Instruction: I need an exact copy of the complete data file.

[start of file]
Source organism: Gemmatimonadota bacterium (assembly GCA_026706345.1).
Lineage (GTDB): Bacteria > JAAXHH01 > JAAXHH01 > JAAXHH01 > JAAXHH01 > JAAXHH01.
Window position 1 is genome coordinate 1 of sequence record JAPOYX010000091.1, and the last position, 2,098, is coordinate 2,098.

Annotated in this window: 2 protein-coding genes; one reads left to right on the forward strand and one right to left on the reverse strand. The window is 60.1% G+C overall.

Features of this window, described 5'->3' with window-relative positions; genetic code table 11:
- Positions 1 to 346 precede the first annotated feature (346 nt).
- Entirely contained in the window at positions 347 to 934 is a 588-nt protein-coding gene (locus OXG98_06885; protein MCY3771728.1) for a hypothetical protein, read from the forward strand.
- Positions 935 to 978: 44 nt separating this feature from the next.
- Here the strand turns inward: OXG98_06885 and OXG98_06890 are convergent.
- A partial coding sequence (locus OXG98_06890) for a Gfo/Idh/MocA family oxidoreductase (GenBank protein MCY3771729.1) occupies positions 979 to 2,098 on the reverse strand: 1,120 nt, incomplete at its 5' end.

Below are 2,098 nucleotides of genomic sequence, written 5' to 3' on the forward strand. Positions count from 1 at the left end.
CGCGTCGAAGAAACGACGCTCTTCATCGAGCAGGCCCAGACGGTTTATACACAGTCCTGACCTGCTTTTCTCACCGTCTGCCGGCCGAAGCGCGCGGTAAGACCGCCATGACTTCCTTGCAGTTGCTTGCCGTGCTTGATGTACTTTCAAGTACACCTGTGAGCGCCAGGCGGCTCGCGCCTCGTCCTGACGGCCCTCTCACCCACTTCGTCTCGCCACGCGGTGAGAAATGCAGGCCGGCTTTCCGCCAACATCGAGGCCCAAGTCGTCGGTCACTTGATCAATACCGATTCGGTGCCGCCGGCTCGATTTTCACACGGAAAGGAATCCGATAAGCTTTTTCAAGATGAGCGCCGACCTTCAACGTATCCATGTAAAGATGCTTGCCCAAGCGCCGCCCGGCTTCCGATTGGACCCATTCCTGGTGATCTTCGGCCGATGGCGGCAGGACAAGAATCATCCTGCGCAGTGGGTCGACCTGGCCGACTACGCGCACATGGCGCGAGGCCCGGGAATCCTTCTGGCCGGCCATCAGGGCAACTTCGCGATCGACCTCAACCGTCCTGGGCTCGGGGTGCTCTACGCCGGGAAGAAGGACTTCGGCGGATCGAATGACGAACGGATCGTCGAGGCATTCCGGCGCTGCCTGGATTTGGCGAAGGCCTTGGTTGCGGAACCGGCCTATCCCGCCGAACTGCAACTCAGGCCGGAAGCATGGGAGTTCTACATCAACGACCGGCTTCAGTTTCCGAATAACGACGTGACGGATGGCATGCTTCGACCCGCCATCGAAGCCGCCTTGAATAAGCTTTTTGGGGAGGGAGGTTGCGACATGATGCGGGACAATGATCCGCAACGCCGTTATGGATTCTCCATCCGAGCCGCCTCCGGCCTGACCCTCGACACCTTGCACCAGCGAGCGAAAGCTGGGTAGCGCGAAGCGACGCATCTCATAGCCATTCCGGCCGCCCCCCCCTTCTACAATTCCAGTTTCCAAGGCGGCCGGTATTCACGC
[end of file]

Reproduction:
Source organism: Gemmatimonadota bacterium (assembly GCA_026706345.1).
Lineage (GTDB): Bacteria > JAAXHH01 > JAAXHH01 > JAAXHH01 > JAAXHH01 > JAAXHH01.
Window position 1 is genome coordinate 1 of sequence record JAPOYX010000091.1, and the last position, 2,098, is coordinate 2,098.

Annotated in this window: 2 protein-coding genes; one reads left to right on the forward strand and one right to left on the reverse strand. The window is 60.1% G+C overall.

Features of this window, described 5'->3' with window-relative positions; genetic code table 11:
- Positions 1 to 346 precede the first annotated feature (346 nt).
- Entirely contained in the window at positions 347 to 934 is a 588-nt protein-coding gene (locus OXG98_06885; protein MCY3771728.1) for a hypothetical protein, read from the forward strand.
- Positions 935 to 978: 44 nt separating this feature from the next.
- Here the strand turns inward: OXG98_06885 and OXG98_06890 are convergent.
- A partial coding sequence (locus OXG98_06890) for a Gfo/Idh/MocA family oxidoreductase (GenBank protein MCY3771729.1) occupies positions 979 to 2,098 on the reverse strand: 1,120 nt, incomplete at its 5' end.

Below are 2,098 nucleotides of genomic sequence, written 5' to 3' on the forward strand. Positions count from 1 at the left end.
CGCGTCGAAGAAACGACGCTCTTCATCGAGCAGGCCCAGACGGTTTATACACAGTCCTGACCTGCTTTTCTCACCGTCTGCCGGCCGAAGCGCGCGGTAAGACCGCCATGACTTCCTTGCAGTTGCTTGCCGTGCTTGATGTACTTTCAAGTACACCTGTGAGCGCCAGGCGGCTCGCGCCTCGTCCTGACGGCCCTCTCACCCACTTCGTCTCGCCACGCGGTGAGAAATGCAGGCCGGCTTTCCGCCAACATCGAGGCCCAAGTCGTCGGTCACTTGATCAATACCGATTCGGTGCCGCCGGCTCGATTTTCACACGGAAAGGAATCCGATAAGCTTTTTCAAGATGAGCGCCGACCTTCAACGTATCCATGTAAAGATGCTTGCCCAAGCGCCGCCCGGCTTCCGATTGGACCCATTCCTGGTGATCTTCGGCCGATGGCGGCAGGACAAGAATCATCCTGCGCAGTGGGTCGACCTGGCCGACTACGCGCACATGGCGCGAGGCCCGGGAATCCTTCTGGCCGGCCATCAGGGCAACTTCGCGATCGACCTCAACCGTCCTGGGCTCGGGGTGCTCTACGCCGGGAAGAAGGACTTCGGCGGATCGAATGACGAACGGATCGTCGAGGCATTCCGGCGCTGCCTGGATTTGGCGAAGGCCTTGGTTGCGGAACCGGCCTATCCCGCCGAACTGCAACTCAGGCCGGAAGCATGGGAGTTCTACATCAACGACCGGCTTCAGTTTCCGAATAACGACGTGACGGATGGCATGCTTCGACCCGCCATCGAAGCCGCCTTGAATAAGCTTTTTGGGGAGGGAGGTTGCGACATGATGCGGGACAATGATCCGCAACGCCGTTATGGATTCTCCATCCGAGCCGCCTCCGGCCTGACCCTCGACACCTTGCACCAGCGAGCGAAAGCTGGGTAGCGCGAAGCGACGCATCTCATAGCCATTCCGGCCGCCCCCCCCTTCTACAATTCCAGTTTCCAAGGCGGCCGGTATTCACGC